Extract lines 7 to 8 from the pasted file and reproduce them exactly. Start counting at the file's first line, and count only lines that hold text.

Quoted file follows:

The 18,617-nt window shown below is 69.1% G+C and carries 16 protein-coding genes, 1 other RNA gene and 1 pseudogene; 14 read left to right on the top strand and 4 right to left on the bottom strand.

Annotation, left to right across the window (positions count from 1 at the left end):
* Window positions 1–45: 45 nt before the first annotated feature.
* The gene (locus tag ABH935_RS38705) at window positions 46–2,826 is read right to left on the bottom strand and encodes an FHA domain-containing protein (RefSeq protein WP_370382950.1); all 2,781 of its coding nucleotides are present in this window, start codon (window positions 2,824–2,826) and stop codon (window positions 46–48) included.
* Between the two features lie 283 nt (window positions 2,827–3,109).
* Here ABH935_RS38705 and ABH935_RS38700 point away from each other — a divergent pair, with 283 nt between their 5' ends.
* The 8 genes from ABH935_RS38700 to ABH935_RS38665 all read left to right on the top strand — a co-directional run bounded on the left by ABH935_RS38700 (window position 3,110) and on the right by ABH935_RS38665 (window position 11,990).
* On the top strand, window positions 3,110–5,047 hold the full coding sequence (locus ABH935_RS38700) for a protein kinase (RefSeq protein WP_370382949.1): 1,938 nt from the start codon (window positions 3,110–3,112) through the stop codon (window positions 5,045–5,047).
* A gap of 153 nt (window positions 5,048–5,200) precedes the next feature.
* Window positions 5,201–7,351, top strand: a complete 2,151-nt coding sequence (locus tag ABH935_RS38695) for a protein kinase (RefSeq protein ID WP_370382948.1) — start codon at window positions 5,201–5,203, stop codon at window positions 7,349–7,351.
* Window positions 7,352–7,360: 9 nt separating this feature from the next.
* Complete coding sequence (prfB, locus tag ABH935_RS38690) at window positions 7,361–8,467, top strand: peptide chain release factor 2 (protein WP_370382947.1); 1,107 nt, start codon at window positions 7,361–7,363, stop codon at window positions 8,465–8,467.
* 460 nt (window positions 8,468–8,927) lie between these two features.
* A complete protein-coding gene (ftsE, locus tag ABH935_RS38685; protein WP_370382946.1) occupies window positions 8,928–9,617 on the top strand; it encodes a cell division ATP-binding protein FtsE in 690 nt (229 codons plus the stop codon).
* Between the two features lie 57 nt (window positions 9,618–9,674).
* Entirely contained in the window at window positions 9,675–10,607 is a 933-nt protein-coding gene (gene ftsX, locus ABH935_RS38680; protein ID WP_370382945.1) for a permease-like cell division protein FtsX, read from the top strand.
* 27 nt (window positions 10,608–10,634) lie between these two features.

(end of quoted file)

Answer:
* The 8 genes from ABH935_RS38700 to ABH935_RS38665 all read left to right on the top strand — a co-directional run bounded on the left by ABH935_RS38700 (window position 3,110) and on the right by ABH935_RS38665 (window position 11,990).
* On the top strand, window positions 3,110–5,047 hold the full coding sequence (locus ABH935_RS38700) for a protein kinase (RefSeq protein WP_370382949.1): 1,938 nt from the start codon (window positions 3,110–3,112) through the stop codon (window positions 5,045–5,047).